Bella Swan Cullen #2

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Re: Bella Swan Cullen #2

Postby ringswraith » Sun May 24, 2009 1:48 am

Just to clarify, my post was not meant to give an opinion on teenagers (I'm including both girls and boys here). All I'm saying is that they need to understand the difference between reality and fantasy. If they're mature enough to grasp that (and that age is different for everyone), then they should be fine reading books like these.

edward4ever wrote:Don't blame what happens to the unfortunate few on books they read, or movies they see.


Or games they play. Or whatever. I agree with this statement. :)

Well, since we've strayed off-topic here... What does everyone think about Bella once she's transformed? I couldn't help but notice just how... "exceptional" she is once she's a vampire.
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Re: Bella Swan Cullen #2

Postby diane771 » Sun May 24, 2009 2:10 am

edward4ever wrote:Well, I have to say, some of these posts show a very low opinion of teenage girls. Just because they are impressionable doesn't mean they will confuse fantasy with reality. I had very little parental supervision in my early teens and I would seem to attract the guys who would whisper sweet nothings to get me to do things with them, but, even with my lack of structure in my home, I was still able to see reality and make rational decisions based on what I thought was best for me.

I started reading Stephen King when I was 10 (The Stand), along with many other books including romance, sci-fi, mystery, etc., but I didn't start seeing the devil in every crow I saw, or think that the next guy I met was going to sweep me away to his private island or that aliens were going to come and take me in their space ship, or that Jack The Ripper was going to slice me into little bits.

I had the sense to separate it all. In fact, it became an escape from real life.

So, give the young girls (and guys) some credit. They're all learning how to use their new and changing bodies that they aren't quite familiar with yet. It's all a part of growing up. You have to experience life to see where it takes you.

Don't blame what happens to the unfortunate few on books they read, or movies they see.

pammy ;)


No I think you took it wrong. I was and I think Rings was also just pointing out of how some people take it and we were not in anyway saying all of the readers. I think the readers are great. I was talking about content in books and how sometimes they send the wrong message out and its not only books. Now I don't think that is at all bashing teens I even brought my son into it. But you have to admit some people are easily inflluenced more and I said that this book I felt sent a good message. So don't get upset, because I am looiking at it in reality and maybe 1 in 100000 might get the wrong idea, but I hate to use this for reference but maybe you will see why I said this. In Kentucky there were some high school age teens that thought they were vampires. They went to Florida and killed the parent of one of the girls in that group because she was upset. The boy was tried as an adult and now stands on death row in Florida, Now this is a EXTREME and I am sure that is what Ring and I were saying how some people just take something and use it for bad behavior, even though it has nothing to do with the books. Am I making any sense here ?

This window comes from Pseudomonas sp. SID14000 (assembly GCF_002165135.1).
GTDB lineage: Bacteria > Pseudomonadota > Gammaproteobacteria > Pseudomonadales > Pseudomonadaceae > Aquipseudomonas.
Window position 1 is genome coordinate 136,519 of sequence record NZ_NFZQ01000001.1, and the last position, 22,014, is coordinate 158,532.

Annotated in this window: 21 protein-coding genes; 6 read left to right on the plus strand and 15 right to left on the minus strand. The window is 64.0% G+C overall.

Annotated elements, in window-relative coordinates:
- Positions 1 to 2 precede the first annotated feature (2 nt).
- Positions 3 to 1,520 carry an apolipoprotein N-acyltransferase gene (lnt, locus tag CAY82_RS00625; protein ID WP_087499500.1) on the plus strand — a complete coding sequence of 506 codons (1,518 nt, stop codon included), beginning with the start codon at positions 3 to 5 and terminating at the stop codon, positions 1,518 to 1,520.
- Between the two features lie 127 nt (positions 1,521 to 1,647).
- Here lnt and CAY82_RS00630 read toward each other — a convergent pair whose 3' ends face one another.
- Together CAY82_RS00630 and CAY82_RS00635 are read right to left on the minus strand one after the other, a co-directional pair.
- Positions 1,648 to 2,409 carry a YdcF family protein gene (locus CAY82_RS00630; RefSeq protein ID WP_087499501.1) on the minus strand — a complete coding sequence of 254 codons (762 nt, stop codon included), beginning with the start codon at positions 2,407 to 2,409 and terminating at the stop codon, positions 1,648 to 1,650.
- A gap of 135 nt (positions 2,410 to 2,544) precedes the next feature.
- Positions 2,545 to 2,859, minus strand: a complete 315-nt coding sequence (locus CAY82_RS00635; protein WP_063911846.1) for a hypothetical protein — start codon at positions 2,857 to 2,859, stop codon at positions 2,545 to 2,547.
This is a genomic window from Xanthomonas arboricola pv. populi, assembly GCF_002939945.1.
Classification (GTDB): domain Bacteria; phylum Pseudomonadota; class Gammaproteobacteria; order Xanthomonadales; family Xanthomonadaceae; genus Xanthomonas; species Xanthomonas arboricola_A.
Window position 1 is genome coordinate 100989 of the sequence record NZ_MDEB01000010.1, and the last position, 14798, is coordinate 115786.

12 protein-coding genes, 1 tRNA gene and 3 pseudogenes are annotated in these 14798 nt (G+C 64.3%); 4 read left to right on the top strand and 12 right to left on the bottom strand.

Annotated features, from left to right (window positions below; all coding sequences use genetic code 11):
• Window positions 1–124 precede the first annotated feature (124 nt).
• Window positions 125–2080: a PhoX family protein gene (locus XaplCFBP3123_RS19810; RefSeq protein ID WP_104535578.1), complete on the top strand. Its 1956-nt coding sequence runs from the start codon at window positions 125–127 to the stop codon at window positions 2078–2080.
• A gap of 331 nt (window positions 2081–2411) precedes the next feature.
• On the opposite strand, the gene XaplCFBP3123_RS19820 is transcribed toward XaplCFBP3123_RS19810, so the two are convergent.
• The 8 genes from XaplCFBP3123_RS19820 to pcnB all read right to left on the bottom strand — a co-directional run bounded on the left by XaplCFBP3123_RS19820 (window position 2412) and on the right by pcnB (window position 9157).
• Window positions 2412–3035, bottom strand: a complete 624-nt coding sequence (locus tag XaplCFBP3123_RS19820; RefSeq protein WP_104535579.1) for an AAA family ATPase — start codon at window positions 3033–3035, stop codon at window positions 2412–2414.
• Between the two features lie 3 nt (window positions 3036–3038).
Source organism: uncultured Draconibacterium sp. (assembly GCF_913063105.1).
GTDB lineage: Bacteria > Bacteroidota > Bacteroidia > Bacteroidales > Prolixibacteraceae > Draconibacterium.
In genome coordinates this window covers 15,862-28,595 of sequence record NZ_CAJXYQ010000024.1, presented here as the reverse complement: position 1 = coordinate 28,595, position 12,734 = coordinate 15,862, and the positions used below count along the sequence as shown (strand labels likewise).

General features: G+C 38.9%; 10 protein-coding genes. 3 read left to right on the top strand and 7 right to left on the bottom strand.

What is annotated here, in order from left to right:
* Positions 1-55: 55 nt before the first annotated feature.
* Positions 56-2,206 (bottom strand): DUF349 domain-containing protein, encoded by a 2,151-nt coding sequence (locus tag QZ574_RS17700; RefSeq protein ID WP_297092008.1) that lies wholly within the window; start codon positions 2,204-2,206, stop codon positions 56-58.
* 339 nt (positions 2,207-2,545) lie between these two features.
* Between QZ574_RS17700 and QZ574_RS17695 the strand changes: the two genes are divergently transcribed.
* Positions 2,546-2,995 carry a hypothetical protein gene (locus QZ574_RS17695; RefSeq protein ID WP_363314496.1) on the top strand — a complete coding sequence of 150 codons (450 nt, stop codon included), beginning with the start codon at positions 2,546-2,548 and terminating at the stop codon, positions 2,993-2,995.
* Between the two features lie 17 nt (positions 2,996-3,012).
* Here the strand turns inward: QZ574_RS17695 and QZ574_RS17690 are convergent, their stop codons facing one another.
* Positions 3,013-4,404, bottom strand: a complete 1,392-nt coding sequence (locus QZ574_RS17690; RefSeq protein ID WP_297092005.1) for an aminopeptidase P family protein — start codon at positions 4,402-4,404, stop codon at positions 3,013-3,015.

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Re: Bella Swan Cullen #2

Postby Jazz Girl » Sun May 24, 2009 2:11 am

Wow!! Miss a few days, miss a lot. I am currently stuck in Florida, snarfing internet from a very watchful and cranky neighbor of our rental house. So, my only time to post is 2 am. But, you know me. I never can stay away from the Lex for long.

As to the question of the healthy of Bella & Edward's relationship, I have commented multiple times that it is, if you are going by the definitions we look at in the social work realm, a mix of both unhealthy (quick escalation and committment, behavior limitations for one partner by the other) and healthy(growth and progression, communication, mutual respect, intimacy), but most of the dynamics fall within the healthy spectrum, particularly at the end of the saga. But, most of us aren't looking at the social work definition, are we? Begging the pardon of those who have posted before who I can't recall who posted which, but I completely agree with those of you essentially pointed out that it is healthy and works for them. The relationship and the love it grows out of is intense and complicated and always will be. But, in the end, Edward & Bella are Edward & Bella and what they have is completely a part of that dynamic.

As for the discussion about whether or not the relationship is a good example for adolescents (male or female) to look to, again a yes and no answer. I completely agree with Amethyst in that we (and I am speaking about adults as a concerned one in general and the parent of an almost teenager myself) need to give our kids a little more credit. We live in a different world from when we grew up. I am not that old, and the world is a lot different even from when I was my son's age. Young men and women know and get so much more now than we did. Kids in general have had to grow up faster, deal with so much more than we did. So, to try and pigeonhole them and say they aren't ready for the messages in these novels is unfair to say the least.

That being said, I also completely agree with Ringswraith. As parents and as a community, we need to be more available to our young men and women. Whether as parents or as friends, rather than freaking out and saying they aren't old enough to deal with something, we need to be able to meet them where they are and work from there. Whether we think it is appropriate or not is kind of a moot point if they are already coming to us about it. Freaking out, forbidding or denying access to something is just a sure way to guarantee that whatever it is will become the hottest ticket in town and without guidance or understanding.